You might be surprised to hear that very few teenagers actually like to argue with their parents. It makes your teen feel unimportant and misunderstood.

Some teens will walk away from an argument throwing "You just don't understand!" your way, while others stubbornly keep trying to get you to hear what they are saying - and parent and teen wind up in a heated argument.

Arguments drive people apart, and you and your teen are no exception.

Why is it so easy to argue with a teenager?

Lack of expression - Due to the teen's lack of communication skills, their questions are easily perceived as criticism by parents - and we get defensive.

Desire to be independent - Teens want to be independent and have some input and control over their lives. They want to be able to make small decisions on their own, without the parent telling them how and when.

Curiosity - Teens are starting to get interested in life and what goes on around them. In their awkward way, they are attempting to get at the reason for our actions. They form opinions and wonder if our way is the only way.

Single-minded - If your teen feels he is being controlled or pressured, he will either resort to stubbornly ignoring you and what you are saying, or he will argue. In fact, your teen could get so focused on getting his way or to have his opinion heard, that nothing else will matter to him. For instance, repeatedly asking your teen to do his homework could result in him not doing his homework at all - and your teen will not consider how this will affect his grades.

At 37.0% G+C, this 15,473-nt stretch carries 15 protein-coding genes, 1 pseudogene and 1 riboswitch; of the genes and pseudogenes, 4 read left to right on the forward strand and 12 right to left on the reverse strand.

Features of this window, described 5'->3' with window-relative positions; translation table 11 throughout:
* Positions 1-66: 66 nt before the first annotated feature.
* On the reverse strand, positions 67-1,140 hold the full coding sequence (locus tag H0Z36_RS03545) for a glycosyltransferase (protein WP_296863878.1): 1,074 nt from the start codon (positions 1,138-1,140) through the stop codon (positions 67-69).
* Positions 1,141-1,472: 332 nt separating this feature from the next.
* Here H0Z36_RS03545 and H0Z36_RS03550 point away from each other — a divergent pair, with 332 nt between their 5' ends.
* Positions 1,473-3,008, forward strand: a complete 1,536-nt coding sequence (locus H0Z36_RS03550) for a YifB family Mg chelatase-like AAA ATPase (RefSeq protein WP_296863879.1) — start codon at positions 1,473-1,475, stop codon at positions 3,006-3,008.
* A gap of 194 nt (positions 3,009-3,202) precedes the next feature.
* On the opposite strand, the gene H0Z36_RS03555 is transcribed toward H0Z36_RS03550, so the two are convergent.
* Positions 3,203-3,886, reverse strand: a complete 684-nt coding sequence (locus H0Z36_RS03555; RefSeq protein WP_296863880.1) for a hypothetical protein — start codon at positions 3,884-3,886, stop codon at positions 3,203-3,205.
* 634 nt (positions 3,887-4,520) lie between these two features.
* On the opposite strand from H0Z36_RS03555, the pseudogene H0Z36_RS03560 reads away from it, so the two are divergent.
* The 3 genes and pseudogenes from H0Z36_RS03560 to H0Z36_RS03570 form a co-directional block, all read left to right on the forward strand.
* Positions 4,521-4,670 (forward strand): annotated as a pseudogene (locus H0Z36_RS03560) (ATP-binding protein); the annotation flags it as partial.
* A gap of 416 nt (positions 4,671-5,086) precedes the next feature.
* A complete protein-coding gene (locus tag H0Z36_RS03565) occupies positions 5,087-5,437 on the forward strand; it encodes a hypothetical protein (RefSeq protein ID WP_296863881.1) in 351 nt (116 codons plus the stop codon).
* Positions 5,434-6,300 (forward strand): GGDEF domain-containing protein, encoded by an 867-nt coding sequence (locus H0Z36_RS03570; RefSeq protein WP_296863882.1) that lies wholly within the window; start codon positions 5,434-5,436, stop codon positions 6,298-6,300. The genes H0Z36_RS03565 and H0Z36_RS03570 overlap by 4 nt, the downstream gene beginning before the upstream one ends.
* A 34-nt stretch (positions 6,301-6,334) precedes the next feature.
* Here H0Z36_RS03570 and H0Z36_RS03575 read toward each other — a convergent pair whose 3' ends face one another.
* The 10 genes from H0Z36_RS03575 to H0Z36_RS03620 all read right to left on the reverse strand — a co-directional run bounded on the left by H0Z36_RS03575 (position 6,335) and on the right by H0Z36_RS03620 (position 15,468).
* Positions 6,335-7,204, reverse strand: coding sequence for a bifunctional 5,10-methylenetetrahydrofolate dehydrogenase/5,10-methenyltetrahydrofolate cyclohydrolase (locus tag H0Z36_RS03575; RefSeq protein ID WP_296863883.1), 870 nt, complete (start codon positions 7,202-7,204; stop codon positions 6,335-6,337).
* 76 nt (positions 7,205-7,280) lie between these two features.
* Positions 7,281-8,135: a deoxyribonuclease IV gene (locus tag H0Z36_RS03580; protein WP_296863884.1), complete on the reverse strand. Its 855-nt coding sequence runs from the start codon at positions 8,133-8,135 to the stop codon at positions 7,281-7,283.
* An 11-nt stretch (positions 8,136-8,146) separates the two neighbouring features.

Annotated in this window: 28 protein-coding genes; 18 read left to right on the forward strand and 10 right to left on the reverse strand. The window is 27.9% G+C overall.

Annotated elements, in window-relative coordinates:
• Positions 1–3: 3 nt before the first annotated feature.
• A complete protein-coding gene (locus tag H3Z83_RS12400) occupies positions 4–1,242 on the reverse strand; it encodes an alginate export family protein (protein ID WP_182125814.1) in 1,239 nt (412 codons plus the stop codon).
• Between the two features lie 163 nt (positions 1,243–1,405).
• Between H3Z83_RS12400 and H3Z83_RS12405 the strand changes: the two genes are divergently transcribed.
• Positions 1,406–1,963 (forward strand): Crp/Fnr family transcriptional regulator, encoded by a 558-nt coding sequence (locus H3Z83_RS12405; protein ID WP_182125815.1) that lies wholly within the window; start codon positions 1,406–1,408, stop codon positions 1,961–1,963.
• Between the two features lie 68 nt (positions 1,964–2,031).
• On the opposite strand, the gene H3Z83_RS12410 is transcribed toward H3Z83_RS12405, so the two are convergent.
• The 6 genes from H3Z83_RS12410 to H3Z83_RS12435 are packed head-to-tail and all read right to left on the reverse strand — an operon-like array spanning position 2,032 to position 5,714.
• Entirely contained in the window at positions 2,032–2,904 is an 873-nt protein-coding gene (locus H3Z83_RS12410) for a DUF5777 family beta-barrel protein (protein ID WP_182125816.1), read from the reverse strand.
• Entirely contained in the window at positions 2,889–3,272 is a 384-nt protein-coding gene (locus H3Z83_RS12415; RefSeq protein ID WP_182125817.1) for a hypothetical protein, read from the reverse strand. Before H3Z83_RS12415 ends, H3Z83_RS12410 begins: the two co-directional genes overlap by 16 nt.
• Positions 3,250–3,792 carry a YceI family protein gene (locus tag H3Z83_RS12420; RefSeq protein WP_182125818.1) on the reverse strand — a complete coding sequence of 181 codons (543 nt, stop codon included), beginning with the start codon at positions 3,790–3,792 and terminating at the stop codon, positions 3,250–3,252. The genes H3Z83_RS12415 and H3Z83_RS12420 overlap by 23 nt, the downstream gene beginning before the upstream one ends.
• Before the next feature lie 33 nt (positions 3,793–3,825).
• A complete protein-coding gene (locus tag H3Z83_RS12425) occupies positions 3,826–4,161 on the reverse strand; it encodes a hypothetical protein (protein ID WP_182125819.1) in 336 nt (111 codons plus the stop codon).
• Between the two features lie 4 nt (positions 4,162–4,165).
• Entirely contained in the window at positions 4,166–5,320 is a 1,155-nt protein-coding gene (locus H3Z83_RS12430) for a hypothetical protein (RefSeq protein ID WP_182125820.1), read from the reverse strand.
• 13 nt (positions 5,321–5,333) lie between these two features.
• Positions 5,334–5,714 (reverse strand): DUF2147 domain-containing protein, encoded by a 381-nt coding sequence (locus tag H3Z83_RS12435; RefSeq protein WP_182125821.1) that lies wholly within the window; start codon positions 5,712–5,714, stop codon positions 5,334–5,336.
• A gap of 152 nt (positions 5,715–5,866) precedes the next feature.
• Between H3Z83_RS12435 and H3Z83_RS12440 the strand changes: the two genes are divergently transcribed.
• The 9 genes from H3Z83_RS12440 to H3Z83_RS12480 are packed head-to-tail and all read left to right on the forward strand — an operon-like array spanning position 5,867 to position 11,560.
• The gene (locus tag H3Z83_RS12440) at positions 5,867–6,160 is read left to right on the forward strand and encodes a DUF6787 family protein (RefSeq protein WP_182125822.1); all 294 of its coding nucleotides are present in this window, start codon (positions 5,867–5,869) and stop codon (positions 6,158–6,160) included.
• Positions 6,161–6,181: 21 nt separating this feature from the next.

A few simple steps to avoid this type of stubborn opposition:

Give your teen responsibility. Instead of arguing with your teen about homework, monitor his or her grades. Your teen may do surprisingly well. If not, you have a basis to sit down with your teen and discuss a plan on how to improve his or her grades.

Allow your teen to make decisions on matters you know he can handle. At the same time, let him know that you are ready and available if he needs help. Involving your teen in decisions about him does not take away a parent's power, but it shows your teen that you accept him as an individual and are ready to give him a chance.

Assign tasks, but step back and let your teen handle the details. There is a very good chance your teen will do the task differently than you would. For some parents it will not be easy at all to let the teen try it a different way when you know what works, but allow your teen to experiment.

Either you and your teenager will find that there is another way to come to the same result, or your teen will have to admit, after several wasted hours, that your way is the right way after all.

Some tips to avoid getting into heated arguments:

Don't allow your teen to get loud - Your teen needs to learn that not everybody has to think alike and that it is possible to discuss matters peacefully even if you don't share the same opinion.

You are in charge - Parents can end a conversation at any time and continue as soon as you both calmed down. Don't allow your teen to get rude.

Control your emotions - What your teen is saying might make absolutely no sense, lack any logic, or may be impossible. Don't let your emotions take over; stay calm, focused, and discuss facts.

Listen and ask questions - Restate what your teen is saying or asking to make sure you both are still on the same page. Find out where his or her opinion is coming from.

Once your teen feels that you are paying attention to what he or she is saying, whether you are validating it or not, they will no longer feel the need to argue in order to get their point across.

It also teaches your teen that he or she can indeed work with you through important life decisions. You will be surprised how quickly you will see a difference in the way you and your teen interact.

Author's Bio: 

Christina Botto is the author of Help Me With My Teenager! A Step-by-Step Guide for Parents that Works and Fitting The Pieces. For tools and resources to help you better understand and relate to your teen, or help with specific issues visit her web site Parenting A Teenager.
© Copyright - Christina Botto. All Rights Reserved.